Trampoline Accidents: Who is Liable?
With summer upon us, families everywhere are busting out their trampolines for their kids, kid’s friends, and friend’s kids to enjoy. While trampolines can be great fun, they pose a risk to the health and safety of users. In fact, the American Academy of Pediatrics recommends against buying a trampoline for your home or children, and the Miami personal injury lawyers and Spencer Morgan Law concur, and here’s why:
Trampolines Cause Injuries
In 2010, ER rooms across the United States saw 92,000 visits for trampoline related accidents. Most injuries were caused because more than one person at a time was using the trampoline. The most common injuries included:
- Broken bones;
- Bruises, scrapes, and cuts; and
- Head and neck injuries (which can lead to permanent paralysis and death).
Unfortunately, homeowners are almost always held accountable for trampoline related injuries.
Circumstances Leading to Trampoline Injuries
The most common causes of trampoline related accidents include:
- Landing wrong while simply jumping;
- Landing wrong while trying a flip or doing somersaults;
- Striking or being struck by another person;
- Trying stunts;
- Falling or jumping off the trampoline; and
- Landing on the frame or springs.
In most instances, trampoline accidents occur through no fault of the homeowner. However, they can still be held liable, which is why most Miami personal injury lawyers would recommend against purchasing one.
Despite the circumstances leading to a person or child’s trampoline related injury, a homeowner is generally held liable because they had a “duty of care.” According to State law, homeowners have a legal duty to exercise appropriate care when it comes to the safety of those that enter or visit their property. If a homeowner does not exercise reasonable care, they may be deemed negligent, thereby opening themselves up to a lawsuit. When it comes to a recreational trampoline, a homeowner has a duty to take reasonable steps to ensure that the trampoline is in good working order and that it is being properly used. This means ensuring that only one person uses the equipment at a time, and that they are not behaving in a reckless manner. While this may seem unfair, it is a responsibility a homeowner must accept if they choose to invest in a trampoline and invite people to use it.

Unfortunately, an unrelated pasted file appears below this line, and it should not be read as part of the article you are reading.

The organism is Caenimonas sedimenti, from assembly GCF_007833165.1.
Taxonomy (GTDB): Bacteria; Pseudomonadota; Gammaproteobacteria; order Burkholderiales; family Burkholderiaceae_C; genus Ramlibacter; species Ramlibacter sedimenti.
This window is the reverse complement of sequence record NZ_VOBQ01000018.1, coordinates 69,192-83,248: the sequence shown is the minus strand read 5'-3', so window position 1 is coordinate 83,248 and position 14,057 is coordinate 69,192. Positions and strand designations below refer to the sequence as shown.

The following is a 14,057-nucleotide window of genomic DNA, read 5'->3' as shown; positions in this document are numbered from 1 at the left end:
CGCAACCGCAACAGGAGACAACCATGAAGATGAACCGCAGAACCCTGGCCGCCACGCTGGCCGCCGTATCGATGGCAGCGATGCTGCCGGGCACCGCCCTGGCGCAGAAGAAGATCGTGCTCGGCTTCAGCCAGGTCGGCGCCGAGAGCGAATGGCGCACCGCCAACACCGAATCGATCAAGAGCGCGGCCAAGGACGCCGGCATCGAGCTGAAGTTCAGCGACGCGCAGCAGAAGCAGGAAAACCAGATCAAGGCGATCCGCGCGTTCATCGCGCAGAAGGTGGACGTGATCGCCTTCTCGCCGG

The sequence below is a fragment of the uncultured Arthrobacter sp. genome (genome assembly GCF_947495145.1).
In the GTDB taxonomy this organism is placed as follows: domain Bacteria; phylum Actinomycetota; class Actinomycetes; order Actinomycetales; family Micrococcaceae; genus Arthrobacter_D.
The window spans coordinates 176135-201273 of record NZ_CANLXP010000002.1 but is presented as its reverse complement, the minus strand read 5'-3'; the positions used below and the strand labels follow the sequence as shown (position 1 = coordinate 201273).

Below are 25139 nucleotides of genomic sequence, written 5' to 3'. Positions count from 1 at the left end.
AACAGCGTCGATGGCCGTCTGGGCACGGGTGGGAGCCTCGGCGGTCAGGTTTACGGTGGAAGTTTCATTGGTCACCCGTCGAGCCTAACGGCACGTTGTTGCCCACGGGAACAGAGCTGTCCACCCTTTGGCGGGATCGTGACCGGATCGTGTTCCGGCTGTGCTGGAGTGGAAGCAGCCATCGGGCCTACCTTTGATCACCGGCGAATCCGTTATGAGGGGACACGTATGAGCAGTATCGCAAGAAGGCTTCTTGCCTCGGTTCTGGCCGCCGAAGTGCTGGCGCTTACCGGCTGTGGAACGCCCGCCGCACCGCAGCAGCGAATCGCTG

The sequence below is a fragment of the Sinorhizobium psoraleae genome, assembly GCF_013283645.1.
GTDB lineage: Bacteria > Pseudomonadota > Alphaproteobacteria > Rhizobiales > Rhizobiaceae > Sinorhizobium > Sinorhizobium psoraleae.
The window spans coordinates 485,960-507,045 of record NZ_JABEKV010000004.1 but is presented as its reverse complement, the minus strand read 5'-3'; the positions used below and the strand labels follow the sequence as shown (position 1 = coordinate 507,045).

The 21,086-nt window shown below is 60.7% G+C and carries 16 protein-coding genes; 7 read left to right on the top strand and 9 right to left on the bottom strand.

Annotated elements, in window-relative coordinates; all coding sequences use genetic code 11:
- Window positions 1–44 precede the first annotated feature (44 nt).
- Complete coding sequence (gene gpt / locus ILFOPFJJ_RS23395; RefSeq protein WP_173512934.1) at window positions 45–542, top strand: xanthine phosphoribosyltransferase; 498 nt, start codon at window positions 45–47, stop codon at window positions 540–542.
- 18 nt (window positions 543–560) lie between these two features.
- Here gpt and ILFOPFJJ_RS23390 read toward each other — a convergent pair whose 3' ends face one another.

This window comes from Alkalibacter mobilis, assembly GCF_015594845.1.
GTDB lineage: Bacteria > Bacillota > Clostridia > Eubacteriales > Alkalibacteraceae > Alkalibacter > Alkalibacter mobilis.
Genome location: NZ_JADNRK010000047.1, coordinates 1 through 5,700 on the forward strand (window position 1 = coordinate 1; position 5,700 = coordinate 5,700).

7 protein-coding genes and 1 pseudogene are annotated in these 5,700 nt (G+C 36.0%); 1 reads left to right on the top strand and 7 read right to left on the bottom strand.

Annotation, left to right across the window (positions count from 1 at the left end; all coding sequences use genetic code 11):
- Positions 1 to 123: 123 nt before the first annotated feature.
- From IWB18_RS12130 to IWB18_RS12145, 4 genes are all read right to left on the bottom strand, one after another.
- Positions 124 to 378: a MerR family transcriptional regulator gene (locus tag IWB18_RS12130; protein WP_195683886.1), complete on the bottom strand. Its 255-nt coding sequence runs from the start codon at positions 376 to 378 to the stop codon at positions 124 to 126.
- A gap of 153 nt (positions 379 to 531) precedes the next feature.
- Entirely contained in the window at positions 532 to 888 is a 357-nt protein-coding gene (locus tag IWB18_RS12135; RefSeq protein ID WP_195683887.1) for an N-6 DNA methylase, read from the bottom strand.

In Florida, a homeowner may still be held responsible for a person’s injury even if they took reasonable precautions to prevent a trampoline injury. This is due to the “attractive nuisance” clause, which basically states that a homeowner’s duty is heightened in order to protect children from harming themselves on an “attractive nuisance,” which can include but is not limited to a swimming pool, a swing set, and a trampoline. This holds true even when a child is technically trespassing.
Consult a Miami Personal Injury Lawyer
If you are thinking about investing in a trampoline in Florida, consult with a Miami personal injury lawyer before doing so. The team at Spencer Morgan Law can advise you on what precautions to take to prevent any legal disputes, and to keep users safe. To speak with a member of our team, call us at 305-423-3800 today.